107. Aagaard, B., and T. Heaton, 2008, Constraining fault constitutive behavior with slip heterogeneity, J. Geophys. Res.,VOL. 113, B04301, doi:10.1029/2006JB004793 pdf.
  108. Yamada, M., and T. Heaton, 2008, Real-Time Estimation of Fault Rupture Extent Using Envelopes of Acceleration, Bull. Seism. Soc. Am., Vol. 98, No. 2, pp. 607–619. pdf.
  109. Böse, M, E. Hauksson, K. Solanki, H. Kanamori, and T.H. Heaton, 2008, Real-Time Testing of the On-site Warning Algorithm in Southern California and Its Performance During the July 29 2008 Mw5.4 Chino Hills Earthquake, GRL, 36, 3, doi:10.1029/2008GL036366. pdf
  110. Yamada, M., J. Mori, and T. Heaton, 2008, The slapdown phase in high acceleration records of large earthquakes, Seismological Research Letters; 80: 559 - 564. pdf
  111. Böse, M., E. Hauksson, K. Solanki, H. Kanamori, Y.-M. Wu, and T. H. Heaton, 2009, A New Trigger Criterion for Improved Real-Time Performance of On-site Earthquake Early Warning in Southern California, Bull. Seism. Soc. Am, 99: 897 - 905. pdf
  112. Yamada, M., A. Olsen, and T. Heaton, 2009, Statistical features of short- and long-period near-source ground motions, Bull. Seism. Soc. Am., 99: 3264 - 3274. pdf
  113. Cua, G., M. Fischer, T. Heaton, S. Wiemer, 2009, Real-time performance of the Virtual Seismologist earthquake early warning algorithm in southern California, Seismological Research Letters, September/October 2009; 80: 740 - 747. pdf
  114. Kohler, M., T, Heaton, V. Heckman, 2009, A Time‐Reversed Reciprocal Method for Detecting High‐Frequency Events in Civil Structures with Accelerometer Arrays, Proceedings of the 5th International Workshop on Advanced Smart Materials and Smart Structures Technology, Boston, MA, July 30‐31. pdf
  115. Böse, M, and T. Heaton, 2010, Probabilistic Prediction of Rupture Length, Slip and Seismic Ground Motions for an Ongoing Rupture - Implications for Early Warning for Large Earthquakes, Geophysical J. Intl., V. 183, 1014 - 1030, DOI: 10.1111/j.1365-246X.2010.04774. pdf
  116. Heckman, V., M. Kohler and T. Heaton, 2010, Detecting Failure Events in Buildings: A Numerical and Experimental Analysis, XI World conference on Earthquake Engineering, Toronto, Canada. pdf
  117. Smith, D.E., and T. Heaton, 2010, Models of stochastic, spatially varying stress in the crust compatible with focal mechanism data, and how stress inversions can be biased toward the stress rate Bull. Seismological Soc. Am., V 101, 1396-1421, DOI: 10.1785/0120100058. pdf
  118. Yamada M., A. Olsen and T. Heaton, 2011, Reply to "Comment on 'Statistical Features of Short-Period and Long-Period Near-Source Ground Motions'" by R. Paolucci, C. Cauzzi, E. Faccioli, M. Stupazzini, and M. Villani, Bull. Seism. Soc. Am., 101, 919-924, DOI: 10.1785/0120100210. pdf
  119. Heckman, V., M. Kohler, and T. Heaton, 2011, A Method to Detect Structural Damage Using High‐Frequency Seismograms, 8th IWSHM Conference Proceedings, Stanford, CA, September 13 ‐15. pdf
  120. Cheng, M.H., V. Heckman, and T. Heaton, 2011, Mystery Revealed on Natural Frequency Change of a Structure during Rainstorms, 8th IWSHM Conference Proceedings, Stanford, CA, September 13‐15.
  121. Heckman, V., M Kohler, and T. Heaton, 2011, A Damage Detection Method for Instrumented Civil Structures Using Prerecorded Green’s Functions and Cross‐Correlation, 6th ANCRiSST, Dalian, China, July 25‐26.pdf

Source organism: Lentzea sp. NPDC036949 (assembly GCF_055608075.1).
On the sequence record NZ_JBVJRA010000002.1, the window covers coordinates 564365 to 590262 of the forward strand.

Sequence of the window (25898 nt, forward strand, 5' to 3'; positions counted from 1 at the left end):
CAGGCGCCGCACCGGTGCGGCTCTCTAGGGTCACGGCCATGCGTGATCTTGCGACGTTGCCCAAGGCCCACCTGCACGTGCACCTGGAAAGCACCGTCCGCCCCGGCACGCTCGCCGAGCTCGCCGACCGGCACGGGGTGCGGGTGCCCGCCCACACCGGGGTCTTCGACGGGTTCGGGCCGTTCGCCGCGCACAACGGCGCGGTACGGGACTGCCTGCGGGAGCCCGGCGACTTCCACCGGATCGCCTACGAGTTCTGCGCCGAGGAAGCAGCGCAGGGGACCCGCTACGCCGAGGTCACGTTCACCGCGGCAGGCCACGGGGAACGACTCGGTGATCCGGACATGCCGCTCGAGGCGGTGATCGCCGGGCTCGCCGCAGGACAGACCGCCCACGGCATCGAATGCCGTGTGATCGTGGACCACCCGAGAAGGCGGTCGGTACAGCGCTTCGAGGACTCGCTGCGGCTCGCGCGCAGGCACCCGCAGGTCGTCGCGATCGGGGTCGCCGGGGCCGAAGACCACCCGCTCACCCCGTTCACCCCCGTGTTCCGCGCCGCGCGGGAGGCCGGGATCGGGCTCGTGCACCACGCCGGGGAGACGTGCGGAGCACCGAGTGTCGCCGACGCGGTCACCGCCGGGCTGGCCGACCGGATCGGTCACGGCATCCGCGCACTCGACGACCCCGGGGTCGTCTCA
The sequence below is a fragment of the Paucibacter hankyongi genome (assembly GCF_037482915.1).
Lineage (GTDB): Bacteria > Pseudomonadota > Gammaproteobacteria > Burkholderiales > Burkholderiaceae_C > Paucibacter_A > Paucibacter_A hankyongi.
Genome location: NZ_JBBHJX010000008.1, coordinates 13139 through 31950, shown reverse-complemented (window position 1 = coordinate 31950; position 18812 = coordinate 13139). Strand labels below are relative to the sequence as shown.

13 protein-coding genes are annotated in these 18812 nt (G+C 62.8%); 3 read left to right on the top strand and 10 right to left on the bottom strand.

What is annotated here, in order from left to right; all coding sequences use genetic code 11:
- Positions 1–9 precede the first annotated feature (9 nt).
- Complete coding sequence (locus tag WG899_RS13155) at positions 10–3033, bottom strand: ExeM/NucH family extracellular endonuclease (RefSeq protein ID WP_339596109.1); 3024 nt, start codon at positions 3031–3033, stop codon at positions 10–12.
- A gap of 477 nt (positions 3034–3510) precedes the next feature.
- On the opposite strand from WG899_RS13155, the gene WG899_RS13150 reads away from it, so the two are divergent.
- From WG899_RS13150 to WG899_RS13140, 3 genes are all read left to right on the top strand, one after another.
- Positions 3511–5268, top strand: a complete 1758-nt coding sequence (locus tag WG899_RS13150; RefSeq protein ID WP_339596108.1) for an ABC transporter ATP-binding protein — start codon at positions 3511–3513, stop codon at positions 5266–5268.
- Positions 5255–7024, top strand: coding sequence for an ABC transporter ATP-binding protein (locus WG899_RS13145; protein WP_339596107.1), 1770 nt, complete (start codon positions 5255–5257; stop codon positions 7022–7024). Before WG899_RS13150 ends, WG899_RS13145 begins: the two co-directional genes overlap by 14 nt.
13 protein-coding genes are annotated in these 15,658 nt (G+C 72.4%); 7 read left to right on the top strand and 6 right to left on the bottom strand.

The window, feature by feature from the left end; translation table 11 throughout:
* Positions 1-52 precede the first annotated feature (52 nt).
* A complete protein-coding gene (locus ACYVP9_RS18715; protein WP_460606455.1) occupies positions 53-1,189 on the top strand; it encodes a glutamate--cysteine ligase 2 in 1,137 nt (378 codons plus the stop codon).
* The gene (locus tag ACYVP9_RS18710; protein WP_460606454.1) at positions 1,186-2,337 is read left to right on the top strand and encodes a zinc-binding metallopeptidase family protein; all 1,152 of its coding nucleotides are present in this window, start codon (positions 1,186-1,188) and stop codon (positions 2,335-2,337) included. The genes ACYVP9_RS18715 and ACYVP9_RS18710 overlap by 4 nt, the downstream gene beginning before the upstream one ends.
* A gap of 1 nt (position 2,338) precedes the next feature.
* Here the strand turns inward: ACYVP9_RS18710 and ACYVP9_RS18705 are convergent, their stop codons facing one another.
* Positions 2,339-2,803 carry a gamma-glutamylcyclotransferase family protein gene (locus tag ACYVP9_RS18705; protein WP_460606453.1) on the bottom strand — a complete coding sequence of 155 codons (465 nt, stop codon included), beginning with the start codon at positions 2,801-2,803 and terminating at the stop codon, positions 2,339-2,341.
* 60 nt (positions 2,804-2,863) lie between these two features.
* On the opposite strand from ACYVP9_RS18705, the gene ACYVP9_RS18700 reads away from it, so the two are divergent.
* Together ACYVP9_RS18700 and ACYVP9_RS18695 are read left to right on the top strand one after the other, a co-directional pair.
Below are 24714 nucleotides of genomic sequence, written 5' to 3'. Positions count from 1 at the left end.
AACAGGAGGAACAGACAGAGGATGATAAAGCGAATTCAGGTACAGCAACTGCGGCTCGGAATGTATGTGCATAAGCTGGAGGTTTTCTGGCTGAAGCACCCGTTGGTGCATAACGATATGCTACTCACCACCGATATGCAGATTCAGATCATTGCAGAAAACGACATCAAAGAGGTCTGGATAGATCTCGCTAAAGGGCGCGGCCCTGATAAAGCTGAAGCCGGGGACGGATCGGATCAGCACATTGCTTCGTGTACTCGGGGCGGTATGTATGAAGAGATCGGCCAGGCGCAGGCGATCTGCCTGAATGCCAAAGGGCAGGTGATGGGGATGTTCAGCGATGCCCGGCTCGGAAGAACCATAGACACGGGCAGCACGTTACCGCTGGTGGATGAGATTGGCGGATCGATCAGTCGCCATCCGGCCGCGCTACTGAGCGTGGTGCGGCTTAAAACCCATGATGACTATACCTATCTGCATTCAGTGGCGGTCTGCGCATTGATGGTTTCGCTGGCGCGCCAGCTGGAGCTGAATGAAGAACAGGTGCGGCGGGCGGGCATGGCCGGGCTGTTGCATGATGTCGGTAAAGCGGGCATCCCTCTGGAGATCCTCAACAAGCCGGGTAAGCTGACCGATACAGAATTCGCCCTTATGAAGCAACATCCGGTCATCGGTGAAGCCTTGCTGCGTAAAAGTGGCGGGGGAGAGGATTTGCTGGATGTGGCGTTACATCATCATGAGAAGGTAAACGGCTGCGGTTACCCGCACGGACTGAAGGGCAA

122. Heckman, V., M. Kohler, and T. Heaton, 2011, A Method to Detect Structural Damage Using High‐Frequency Seismograms, 8CUEE Conference Proceedings, Tokyo, Japan, March 7‐8. pdf
  123. Clayton, R., T. Heaton, M. Chandy, A. Krause, M. Kohler, J. Bunn, R. Guy, M. Olson, M. Faulkner, M-H. Cheng, L. Strand, R. Chandy, D. Obenshain, A. Liu, and M. Aivazis, Community Seismic Network, Annals of Geophysics, 54, 6, 2011; doi: 10.4401/ag-5269, 2011. pdf
  124. Faulkner, M.,M. Olson, R. Chandy, J. Krause, K. M. Chandy, and A. Krause, 2011, The Next Big One: Detecting Earthquakes and Other Rare Events from Community-based Sensors 
    Proceedings of the 10th ACM/IEEE International Conference on Information Processing in Sensor Networks. ACM. pdf
  125. Hammond, W., Brooks, B., Bürgmann,R., Heaton, T., Jackson, M., Lowry, A., and S. Anandakrishnan, 2011, Scientific Value of Real-Time Global Positioning System Data, Eos, Transactions American Geophysical Union, V. 95, Isuue 15, 125-126,DOI: 10.1029/2011EO150001
  126. Böse, M., T. Heaton and E. Hauksson, 2012, Real-Time Finite Fault Rupture Detector (FinDer) for Large Earthquakes Using Image Rupture Techniques, 2012, Geophys. J. Int. 191, 803–812 doi: 10.1111/j.1365-246X.2012.05657.x.pdf
  127. Bӧse, M., Allen, R., Brown, H., Cua, G., Fischer, M., Hauksson, E., Heaton, T., Hellweg, M., Liukis, M., Neuhauser, D., Maechling, P. & CISN EEW Group, 2013: CISN ShakeAlert: An Earthquake Early Warning Demonstration System for California, in: F. Wenzel and J. Zschau(eds.) Early Warning for Geological Disasters - Scientific Methods and Current Practice; ISBN: 978-3-642-12232-3, Springer Berlin Heidelberg New York. pdf
  128. Böse, M., T.H. Heaton, and E. Hauksson, 2012: Earthquake Early Warning Using Data from Single Broadband or Strong-motion Sensor, Bull. Seism. Soc. Am., 102(2), pp. 738- 750, April 2012, doi: 10.1785/0120110152. pdf
  129. Elbanna, A., and T. Heaton, 2012, A New Paradigm for Simulating Pulse-Like Ruptures: The Pulse Energy Equation, Geophys. J. Intl., 189, 1797–1806 doi: 10.1111/j.1365-246X.2012.05464.x. pdf